2. Get the editor hooked right out of the gate. An editor’s life isn’t all that glamorous. She works in a 10′ x 10′ office all day, every day. She has to attend boring acquisition meetings with a bunch of other fatuous editors who are pitching their pet projects for the same slot as hers. The publisher, the sales director, and the marketing manager are all there too. Maybe they have read your proposal. Maybe they have only read the first page. Maybe just your agent’s pitch letter. Everyone in the room including your acquisition editor has a busy life leading to attention deficit disorder. If you can’t get them excited in the first two paragraphs, I’m sorry, but you are probably sunk. Make sure your writing in the first paragraph is sparkling. Make sure you can say what the book is about in one or two sentences. If you can’t, you probably haven’t figured that out yourself. And remember, you have a lot of competition. Every acquisition editor gets 20 proposals a week. Every one of those proposals has been heavily vetted by agents. Every one of them will have a very compelling reason to get published. What will make yours pop out?

 3. Don’t play the editor for a fool. Editors have seen every kind of hype that you can think of many times over. Just remember this. Don’t mention Eat, Pray, Love. Don’t mention Oprah and while you are at it, don’t mention Terry Gross. Don’t mention The New Yorker. Don’t mention Spielberg either. When you talk about your promotion opportunities, don’t use the word “might” ( as in “I might get on Oprah.”) Editors will read this as “might not” or more likely “doesn’t have a chance in hell.” This kind of hype sends a message that you are either dishonest or deluded. Neither of these are good messages to send.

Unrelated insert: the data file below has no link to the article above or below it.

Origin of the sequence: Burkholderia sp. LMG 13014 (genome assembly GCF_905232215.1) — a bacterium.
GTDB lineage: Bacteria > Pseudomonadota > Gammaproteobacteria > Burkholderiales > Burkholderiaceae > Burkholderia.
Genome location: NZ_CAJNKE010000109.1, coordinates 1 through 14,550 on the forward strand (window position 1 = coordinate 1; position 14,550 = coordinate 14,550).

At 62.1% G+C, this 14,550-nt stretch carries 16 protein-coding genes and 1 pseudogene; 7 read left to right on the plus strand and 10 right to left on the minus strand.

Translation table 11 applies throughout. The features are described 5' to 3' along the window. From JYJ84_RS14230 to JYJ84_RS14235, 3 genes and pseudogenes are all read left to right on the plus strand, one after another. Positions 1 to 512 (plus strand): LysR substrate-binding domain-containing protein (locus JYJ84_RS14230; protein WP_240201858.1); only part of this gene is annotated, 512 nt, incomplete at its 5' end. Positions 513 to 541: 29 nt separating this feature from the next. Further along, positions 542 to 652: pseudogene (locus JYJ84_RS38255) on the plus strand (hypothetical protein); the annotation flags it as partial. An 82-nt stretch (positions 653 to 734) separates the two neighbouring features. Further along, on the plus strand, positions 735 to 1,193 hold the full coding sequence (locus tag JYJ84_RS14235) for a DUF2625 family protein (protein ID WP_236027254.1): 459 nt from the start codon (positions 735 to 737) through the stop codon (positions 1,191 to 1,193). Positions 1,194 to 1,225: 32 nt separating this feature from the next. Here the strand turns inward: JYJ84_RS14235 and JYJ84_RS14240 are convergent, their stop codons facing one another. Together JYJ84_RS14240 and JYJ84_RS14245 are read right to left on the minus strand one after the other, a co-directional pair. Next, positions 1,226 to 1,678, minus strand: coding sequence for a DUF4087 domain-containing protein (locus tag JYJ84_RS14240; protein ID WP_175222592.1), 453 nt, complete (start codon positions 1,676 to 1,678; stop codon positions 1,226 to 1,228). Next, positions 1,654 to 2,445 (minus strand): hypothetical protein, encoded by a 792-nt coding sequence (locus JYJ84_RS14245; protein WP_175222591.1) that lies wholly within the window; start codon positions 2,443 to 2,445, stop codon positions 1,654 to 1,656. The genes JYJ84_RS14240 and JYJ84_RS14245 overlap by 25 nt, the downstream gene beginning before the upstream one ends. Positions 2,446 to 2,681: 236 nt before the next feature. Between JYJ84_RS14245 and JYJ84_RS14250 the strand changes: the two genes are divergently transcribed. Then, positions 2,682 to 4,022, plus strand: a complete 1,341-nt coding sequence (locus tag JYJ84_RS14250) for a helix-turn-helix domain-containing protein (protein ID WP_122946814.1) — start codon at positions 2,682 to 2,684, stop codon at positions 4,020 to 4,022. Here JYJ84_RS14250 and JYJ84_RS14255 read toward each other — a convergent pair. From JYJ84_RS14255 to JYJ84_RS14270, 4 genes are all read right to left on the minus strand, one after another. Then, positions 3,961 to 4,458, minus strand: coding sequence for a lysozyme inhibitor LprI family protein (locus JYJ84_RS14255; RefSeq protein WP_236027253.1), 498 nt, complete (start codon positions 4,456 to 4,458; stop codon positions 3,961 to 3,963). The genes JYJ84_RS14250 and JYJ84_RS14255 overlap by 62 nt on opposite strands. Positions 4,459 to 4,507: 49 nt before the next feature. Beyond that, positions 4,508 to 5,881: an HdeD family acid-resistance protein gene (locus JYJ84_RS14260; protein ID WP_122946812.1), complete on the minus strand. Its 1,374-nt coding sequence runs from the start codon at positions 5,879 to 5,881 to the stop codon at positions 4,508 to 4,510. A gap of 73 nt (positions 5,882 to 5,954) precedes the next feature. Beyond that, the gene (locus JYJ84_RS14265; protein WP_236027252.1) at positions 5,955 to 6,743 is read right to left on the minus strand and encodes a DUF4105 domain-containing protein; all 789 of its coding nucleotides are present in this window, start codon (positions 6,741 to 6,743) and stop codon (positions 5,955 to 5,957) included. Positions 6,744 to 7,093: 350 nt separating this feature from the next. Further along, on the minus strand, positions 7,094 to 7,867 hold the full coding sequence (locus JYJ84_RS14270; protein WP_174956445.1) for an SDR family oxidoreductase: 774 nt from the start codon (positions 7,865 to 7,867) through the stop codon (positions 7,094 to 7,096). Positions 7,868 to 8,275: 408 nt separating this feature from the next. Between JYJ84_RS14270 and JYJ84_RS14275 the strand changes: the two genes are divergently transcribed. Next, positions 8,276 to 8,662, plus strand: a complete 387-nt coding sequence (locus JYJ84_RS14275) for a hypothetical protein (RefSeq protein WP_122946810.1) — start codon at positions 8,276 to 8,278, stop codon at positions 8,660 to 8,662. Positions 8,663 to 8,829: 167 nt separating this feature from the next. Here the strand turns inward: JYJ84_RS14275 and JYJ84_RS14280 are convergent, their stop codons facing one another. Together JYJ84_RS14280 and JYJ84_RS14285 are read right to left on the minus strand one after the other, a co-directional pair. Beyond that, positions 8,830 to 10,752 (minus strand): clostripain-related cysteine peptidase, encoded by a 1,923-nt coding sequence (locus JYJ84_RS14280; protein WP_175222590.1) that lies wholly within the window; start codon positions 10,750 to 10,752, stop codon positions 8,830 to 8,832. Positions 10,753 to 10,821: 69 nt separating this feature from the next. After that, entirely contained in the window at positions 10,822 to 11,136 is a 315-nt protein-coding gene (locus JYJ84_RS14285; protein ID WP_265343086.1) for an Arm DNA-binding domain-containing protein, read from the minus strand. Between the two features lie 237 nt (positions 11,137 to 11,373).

4. Focus on your competitive analysis. A lot of writers gloss over the competitive analysis and treat it as if it were an unpleasant exercise that one must get through in order to please her agent. Don’t fool yourself. Editors look very carefully at this, because it gives them important information about the potential audience for the book. The editor is looking to see if there are other books on the subject that have had impressive sales. But they also want to know that you have something new and important to say on the subject. Make sure you use comp titles that will be useful to the editor in evaluating whether there is an audience. Use books from major publishers that were successful. Don’t use books that flopped. Don’t use books that are so old that they are irrelevant to the editor’s analysis. Don’t use books that aren’t truly comparable. And, for God’s sake, don’t use self-published books. And, one last thing, remember: never say that your book is totally unique and the only book on the subject. That means to the editor that there’s probably no audience for it.

 5. Make sure your audience analysis is realistic and robust. The audience analysis section of the proposal is also an area that authors give short shrift to. When an editor looks at a proposal, the first question she will ask herself is, “Is there an audience for this book?” In the audience analysis section, you need to answer this in a compelling manner that shows you mean business and are not acting under your own illusions or just blowing smoke. I get a lot of proposals about health related topics. Frequently the author will define the audience as “everyone between 20 and 70 years old interested in health.” This is not an audience. This is a demographic. The editor doesn’t want to know how many billions of people in the world might think about your subject area from time to time. She wants to know what specific and discrete groups of people will be motivated to pay $25 to buy your book. The editor wants you to get real or get lost.